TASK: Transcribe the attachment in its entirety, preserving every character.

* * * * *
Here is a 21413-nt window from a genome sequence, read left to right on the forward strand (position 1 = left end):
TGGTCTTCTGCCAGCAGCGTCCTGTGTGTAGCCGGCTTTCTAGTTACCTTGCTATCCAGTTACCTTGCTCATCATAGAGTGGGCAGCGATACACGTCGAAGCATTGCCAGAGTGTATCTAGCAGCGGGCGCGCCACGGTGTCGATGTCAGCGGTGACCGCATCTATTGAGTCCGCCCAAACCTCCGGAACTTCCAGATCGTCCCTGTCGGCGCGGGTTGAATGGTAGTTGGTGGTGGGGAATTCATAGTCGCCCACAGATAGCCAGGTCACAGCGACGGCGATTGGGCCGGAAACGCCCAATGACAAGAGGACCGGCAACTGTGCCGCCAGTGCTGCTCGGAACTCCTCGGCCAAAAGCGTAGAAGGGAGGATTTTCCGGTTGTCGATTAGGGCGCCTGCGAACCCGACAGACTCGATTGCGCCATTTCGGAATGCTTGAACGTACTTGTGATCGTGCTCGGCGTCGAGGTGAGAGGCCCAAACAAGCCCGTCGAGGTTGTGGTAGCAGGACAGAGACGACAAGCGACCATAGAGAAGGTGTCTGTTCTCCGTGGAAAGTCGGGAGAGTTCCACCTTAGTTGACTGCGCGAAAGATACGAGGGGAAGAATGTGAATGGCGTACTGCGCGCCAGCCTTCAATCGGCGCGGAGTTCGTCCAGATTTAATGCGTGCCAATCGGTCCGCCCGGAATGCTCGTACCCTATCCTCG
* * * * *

Here is a 21413-nt window from a genome sequence, read left to right on the forward strand (position 1 = left end):
TGGTCTTCTGCCAGCAGCGTCCTGTGTGTAGCCGGCTTTCTAGTTACCTTGCTATCCAGTTACCTTGCTCATCATAGAGTGGGCAGCGATACACGTCGAAGCATTGCCAGAGTGTATCTAGCAGCGGGCGCGCCACGGTGTCGATGTCAGCGGTGACCGCATCTATTGAGTCCGCCCAAACCTCCGGAACTTCCAGATCGTCCCTGTCGGCGCGGGTTGAATGGTAGTTGGTGGTGGGGAATTCATAGTCGCCCACAGATAGCCAGGTCACAGCGACGGCGATTGGGCCGGAAACGCCCAATGACAAGAGGACCGGCAACTGTGCCGCCAGTGCTGCTCGGAACTCCTCGGCCAAAAGCGTAGAAGGGAGGATTTTCCGGTTGTCGATTAGGGCGCCTGCGAACCCGACAGACTCGATTGCGCCATTTCGGAATGCTTGAACGTACTTGTGATCGTGCTCGGCGTCGAGGTGAGAGGCCCAAACAAGCCCGTCGAGGTTGTGGTAGCAGGACAGAGACGACAAGCGACCATAGAGAAGGTGTCTGTTCTCCGTGGAAAGTCGGGAGAGTTCCACCTTAGTTGACTGCGCGAAAGATACGAGGGGAAGAATGTGAATGGCGTACTGCGCGCCAGCCTTCAATCGGCGCGGAGTTCGTCCAGATTTAATGCGTGCCAATCGGTCCGCCCGGAATGCTCGTACCCTATCCTCG